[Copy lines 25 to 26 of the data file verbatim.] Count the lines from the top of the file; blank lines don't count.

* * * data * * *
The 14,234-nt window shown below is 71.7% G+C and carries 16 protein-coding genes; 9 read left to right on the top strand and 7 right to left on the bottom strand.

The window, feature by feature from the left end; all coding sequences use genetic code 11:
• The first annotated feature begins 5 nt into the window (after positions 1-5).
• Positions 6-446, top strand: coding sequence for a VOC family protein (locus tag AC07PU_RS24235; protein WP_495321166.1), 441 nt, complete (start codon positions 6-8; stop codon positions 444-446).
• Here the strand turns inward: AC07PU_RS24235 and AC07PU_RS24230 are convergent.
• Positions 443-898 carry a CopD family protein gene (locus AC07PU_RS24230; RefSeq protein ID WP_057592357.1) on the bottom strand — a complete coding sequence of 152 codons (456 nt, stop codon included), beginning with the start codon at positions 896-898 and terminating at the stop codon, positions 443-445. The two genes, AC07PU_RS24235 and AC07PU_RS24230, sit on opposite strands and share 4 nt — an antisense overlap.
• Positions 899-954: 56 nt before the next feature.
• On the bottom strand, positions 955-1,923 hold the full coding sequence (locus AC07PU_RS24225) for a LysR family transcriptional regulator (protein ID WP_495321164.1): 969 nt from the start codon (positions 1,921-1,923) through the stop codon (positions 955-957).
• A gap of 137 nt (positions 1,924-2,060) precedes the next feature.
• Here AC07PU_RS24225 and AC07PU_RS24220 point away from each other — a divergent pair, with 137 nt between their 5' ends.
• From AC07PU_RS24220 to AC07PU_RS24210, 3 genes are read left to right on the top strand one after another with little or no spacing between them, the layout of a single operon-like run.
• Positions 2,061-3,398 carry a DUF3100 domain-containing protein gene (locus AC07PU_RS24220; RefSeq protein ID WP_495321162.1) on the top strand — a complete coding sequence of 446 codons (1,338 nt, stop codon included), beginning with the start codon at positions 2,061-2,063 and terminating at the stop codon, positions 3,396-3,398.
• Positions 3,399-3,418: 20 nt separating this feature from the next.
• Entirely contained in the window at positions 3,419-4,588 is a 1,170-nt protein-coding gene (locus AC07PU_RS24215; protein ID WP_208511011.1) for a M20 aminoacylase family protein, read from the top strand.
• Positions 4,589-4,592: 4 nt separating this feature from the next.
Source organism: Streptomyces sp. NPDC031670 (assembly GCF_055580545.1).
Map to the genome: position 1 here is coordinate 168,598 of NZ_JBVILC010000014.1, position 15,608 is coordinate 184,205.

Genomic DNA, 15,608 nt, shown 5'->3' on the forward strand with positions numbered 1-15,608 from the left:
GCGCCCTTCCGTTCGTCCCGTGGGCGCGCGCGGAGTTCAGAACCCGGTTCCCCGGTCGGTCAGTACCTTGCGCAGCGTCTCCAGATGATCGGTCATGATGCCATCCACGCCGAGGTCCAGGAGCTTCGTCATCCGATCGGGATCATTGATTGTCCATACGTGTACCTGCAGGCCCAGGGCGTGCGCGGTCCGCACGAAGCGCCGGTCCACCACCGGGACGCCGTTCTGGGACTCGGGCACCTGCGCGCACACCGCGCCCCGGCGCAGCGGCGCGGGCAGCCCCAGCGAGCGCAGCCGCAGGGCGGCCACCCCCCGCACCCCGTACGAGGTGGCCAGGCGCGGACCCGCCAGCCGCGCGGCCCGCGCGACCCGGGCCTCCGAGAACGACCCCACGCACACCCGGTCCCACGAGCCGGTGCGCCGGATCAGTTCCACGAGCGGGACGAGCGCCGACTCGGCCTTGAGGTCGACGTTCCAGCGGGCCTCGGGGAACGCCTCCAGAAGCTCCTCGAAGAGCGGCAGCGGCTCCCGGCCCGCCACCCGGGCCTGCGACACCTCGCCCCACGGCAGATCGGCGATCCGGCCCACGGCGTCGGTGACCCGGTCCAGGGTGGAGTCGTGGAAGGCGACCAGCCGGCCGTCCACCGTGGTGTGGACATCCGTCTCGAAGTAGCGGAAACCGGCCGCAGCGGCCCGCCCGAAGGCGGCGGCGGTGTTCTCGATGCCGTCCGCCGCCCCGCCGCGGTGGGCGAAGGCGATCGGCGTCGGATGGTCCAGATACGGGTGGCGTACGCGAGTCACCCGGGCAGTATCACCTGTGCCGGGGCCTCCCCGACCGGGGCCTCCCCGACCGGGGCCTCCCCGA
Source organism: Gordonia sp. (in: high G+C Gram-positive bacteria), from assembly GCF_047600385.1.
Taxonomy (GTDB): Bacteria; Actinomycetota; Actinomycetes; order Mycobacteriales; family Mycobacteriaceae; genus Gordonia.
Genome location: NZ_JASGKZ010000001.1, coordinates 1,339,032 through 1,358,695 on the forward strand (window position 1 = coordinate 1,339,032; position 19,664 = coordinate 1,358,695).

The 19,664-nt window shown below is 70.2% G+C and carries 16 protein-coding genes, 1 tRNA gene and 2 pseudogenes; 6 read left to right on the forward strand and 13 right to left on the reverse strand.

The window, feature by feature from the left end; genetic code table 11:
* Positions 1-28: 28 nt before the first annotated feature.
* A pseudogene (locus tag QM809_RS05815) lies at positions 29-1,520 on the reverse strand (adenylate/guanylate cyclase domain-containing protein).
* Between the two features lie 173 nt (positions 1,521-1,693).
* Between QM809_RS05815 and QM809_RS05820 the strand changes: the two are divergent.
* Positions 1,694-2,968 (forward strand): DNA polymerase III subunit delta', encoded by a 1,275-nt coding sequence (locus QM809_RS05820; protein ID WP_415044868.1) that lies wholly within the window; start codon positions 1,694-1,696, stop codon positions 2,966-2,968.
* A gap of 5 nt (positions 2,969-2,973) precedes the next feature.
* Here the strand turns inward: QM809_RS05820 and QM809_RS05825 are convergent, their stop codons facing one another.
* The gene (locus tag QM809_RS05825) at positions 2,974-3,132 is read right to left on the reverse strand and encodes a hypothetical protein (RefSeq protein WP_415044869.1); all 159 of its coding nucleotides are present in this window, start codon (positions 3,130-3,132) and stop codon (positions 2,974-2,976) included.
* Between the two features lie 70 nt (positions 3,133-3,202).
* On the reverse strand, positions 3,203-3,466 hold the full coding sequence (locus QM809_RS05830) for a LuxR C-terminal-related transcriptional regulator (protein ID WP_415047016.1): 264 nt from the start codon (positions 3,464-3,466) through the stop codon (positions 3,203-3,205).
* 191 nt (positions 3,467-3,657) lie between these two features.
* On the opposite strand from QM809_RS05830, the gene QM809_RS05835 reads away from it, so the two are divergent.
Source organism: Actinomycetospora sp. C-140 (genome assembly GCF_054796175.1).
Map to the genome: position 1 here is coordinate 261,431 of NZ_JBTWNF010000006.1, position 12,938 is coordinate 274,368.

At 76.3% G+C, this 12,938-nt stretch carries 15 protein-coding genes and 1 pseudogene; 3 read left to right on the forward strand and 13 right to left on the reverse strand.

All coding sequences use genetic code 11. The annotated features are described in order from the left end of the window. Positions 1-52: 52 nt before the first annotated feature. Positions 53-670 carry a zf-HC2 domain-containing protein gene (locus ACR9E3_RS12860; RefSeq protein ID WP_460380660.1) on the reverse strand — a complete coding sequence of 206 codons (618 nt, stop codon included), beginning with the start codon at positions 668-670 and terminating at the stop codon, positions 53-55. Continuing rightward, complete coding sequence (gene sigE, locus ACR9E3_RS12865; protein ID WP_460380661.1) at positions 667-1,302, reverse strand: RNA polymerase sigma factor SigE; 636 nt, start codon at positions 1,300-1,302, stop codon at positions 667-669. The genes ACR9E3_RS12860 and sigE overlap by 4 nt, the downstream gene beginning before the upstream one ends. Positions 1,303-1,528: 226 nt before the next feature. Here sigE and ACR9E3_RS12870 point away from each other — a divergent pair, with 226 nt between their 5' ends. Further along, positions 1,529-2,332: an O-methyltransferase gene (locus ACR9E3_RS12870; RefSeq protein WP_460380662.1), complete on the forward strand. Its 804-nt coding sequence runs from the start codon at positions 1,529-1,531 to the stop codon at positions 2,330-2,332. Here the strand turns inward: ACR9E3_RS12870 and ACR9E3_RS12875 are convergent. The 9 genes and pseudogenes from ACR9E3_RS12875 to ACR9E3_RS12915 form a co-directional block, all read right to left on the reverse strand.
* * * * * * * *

* Positions 1-28: 28 nt before the first annotated feature.
* A pseudogene (locus tag QM809_RS05815) lies at positions 29-1,520 on the reverse strand (adenylate/guanylate cyclase domain-containing protein).